The Romans issued edicts that only royalty could wear garments colored with these dyes, and only imperial dye houses were permitted to manufacture it. This apparently drove the Jewish Techelet industry underground. Later, with the Arab conquest of Eretz Yisrael (683 CE), the secret of Techelet was essentially lost, the dyeing process forgotten.
The Source: Chilazon Snail
“Rabbi Meir said: Whoever observes the mitzva of tzitzit, is considered as if he greeted the Divine Presence, for Techelet resembles the sea, and the sea resembles the sky, and the sky resembles God’s holy throne.”Sifre, Shelach, 15:39
The Biblical commandment to wear tzitzit is still observed today, but the prominent blue thread has all but been forgotten. What has remained are passages in the Talmud describing the source of the blue dye – a snail known as the Chilazon.
This marine creature had a shell, could be found along the northern coast of Israel, and its body was “similar to the sea.” The dye’s color was “similar to the sky and sea,” it was steadfast, extracted from the snail while still alive, and was indistinguishable from a dye of vegetable origin, called kala ilan (indigo).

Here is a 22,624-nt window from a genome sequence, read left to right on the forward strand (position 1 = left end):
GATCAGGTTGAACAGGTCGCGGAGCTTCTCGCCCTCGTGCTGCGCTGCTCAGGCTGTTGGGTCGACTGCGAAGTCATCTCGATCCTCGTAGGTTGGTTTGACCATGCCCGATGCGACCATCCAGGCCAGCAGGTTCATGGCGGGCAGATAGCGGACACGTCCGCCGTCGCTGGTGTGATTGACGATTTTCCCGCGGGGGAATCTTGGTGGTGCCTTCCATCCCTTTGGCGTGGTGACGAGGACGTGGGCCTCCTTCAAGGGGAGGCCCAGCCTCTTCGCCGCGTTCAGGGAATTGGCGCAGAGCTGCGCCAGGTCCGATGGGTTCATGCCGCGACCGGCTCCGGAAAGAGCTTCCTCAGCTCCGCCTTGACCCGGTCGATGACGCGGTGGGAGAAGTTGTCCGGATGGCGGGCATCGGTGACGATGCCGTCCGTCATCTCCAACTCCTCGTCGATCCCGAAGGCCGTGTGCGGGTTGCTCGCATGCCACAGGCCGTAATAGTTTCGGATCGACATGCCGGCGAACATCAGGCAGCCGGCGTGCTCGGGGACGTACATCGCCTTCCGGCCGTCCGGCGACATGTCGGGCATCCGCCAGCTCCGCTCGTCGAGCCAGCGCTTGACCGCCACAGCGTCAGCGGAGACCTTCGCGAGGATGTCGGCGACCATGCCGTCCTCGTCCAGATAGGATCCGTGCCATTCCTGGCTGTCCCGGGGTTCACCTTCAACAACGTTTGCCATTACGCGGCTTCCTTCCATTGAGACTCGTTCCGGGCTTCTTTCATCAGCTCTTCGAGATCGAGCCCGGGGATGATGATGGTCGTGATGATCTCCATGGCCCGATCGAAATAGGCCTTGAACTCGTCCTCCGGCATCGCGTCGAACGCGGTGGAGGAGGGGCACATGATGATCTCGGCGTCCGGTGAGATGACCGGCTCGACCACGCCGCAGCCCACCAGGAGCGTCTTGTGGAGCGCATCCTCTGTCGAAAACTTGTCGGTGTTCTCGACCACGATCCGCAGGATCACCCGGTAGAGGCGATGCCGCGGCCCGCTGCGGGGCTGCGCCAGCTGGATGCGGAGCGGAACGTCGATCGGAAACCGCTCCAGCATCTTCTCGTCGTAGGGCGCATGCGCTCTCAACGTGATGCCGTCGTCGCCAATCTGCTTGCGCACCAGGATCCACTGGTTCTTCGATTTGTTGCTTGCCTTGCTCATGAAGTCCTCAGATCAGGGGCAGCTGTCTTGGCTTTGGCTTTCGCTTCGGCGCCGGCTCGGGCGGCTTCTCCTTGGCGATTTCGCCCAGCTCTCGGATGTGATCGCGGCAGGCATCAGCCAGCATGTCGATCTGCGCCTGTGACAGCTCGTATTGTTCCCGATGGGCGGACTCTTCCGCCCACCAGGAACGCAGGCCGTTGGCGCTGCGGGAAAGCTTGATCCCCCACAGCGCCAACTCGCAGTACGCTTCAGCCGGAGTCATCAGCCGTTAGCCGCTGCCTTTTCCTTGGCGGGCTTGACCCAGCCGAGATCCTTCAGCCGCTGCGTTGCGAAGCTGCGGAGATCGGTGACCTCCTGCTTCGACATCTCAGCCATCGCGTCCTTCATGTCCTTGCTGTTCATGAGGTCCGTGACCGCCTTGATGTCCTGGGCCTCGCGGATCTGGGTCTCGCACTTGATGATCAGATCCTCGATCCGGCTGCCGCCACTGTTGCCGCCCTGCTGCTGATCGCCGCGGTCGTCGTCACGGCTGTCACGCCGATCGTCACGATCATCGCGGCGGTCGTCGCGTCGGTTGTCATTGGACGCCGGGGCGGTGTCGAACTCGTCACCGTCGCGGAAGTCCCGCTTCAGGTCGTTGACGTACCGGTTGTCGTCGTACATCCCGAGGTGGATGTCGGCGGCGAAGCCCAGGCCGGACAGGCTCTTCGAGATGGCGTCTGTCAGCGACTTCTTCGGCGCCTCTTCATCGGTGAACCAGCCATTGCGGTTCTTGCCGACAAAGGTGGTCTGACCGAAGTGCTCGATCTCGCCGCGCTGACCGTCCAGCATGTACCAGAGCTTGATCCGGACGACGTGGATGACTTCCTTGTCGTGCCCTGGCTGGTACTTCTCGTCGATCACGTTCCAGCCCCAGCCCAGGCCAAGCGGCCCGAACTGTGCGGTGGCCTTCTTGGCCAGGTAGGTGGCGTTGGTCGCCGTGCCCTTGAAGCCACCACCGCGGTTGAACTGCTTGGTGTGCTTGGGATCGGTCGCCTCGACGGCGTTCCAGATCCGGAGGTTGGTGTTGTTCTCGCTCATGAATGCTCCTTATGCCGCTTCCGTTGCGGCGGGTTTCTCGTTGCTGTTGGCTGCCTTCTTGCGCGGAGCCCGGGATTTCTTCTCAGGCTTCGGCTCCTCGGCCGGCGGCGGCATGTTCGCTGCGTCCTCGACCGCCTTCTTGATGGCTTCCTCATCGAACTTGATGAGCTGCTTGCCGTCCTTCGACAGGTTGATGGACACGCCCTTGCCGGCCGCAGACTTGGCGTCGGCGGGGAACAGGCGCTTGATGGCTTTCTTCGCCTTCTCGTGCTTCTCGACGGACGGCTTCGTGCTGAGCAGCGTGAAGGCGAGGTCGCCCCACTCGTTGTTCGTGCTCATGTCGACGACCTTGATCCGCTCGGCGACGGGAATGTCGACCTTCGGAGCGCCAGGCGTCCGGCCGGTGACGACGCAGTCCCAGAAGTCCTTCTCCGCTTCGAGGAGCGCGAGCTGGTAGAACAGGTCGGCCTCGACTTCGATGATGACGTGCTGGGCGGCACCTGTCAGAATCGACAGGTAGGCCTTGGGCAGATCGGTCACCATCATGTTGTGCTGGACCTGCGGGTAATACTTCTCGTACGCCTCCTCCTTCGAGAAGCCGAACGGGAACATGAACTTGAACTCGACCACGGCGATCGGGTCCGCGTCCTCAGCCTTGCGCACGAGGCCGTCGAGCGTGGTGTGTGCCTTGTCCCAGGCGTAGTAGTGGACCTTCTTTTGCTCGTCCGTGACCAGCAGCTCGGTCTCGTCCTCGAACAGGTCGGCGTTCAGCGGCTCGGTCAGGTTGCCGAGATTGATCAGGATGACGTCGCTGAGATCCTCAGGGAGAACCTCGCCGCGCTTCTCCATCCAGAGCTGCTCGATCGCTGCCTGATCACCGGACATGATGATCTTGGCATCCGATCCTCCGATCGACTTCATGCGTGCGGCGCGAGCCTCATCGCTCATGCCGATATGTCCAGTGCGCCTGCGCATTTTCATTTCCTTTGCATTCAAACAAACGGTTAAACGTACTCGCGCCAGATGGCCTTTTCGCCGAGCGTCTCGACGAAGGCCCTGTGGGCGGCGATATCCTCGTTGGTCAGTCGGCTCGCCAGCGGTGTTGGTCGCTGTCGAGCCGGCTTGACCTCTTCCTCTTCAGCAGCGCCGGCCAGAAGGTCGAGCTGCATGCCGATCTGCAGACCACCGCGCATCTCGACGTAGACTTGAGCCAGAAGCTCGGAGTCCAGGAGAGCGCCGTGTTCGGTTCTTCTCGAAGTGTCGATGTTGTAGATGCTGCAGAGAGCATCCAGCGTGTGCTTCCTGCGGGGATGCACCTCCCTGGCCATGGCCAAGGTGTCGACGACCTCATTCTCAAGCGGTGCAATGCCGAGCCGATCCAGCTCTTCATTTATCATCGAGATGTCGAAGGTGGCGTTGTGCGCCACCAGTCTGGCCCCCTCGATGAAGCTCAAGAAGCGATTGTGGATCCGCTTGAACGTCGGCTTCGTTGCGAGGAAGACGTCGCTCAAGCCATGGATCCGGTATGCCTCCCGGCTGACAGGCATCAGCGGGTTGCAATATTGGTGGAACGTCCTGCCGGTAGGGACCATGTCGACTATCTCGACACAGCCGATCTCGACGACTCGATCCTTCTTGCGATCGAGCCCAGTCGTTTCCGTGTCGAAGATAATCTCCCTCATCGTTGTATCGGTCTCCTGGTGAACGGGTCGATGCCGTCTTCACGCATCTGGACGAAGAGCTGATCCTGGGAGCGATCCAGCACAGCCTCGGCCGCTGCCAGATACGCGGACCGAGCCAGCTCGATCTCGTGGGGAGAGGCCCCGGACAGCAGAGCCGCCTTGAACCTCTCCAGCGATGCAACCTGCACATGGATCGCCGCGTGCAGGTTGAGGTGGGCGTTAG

Searching for the Biblical Blue
“There is an obligation, upon all who are capable, to search for it [the Chilazon], in order to bring merit upon Israel with this commandment, which has been forgotten for the last several centuries. And he who succeeds in this will surely be blessed by the God of Israel.” Rabbi Gershon Henoch Leiner
In 1858 the French zoologist Henri de Lacaze-Duthiers found that three Mediterranean mollusks produced purple-blue dyes. One, Murex trunculus, was determined by him (and other scientists, archeologists and historians) to be the source of the ancient Biblical blue.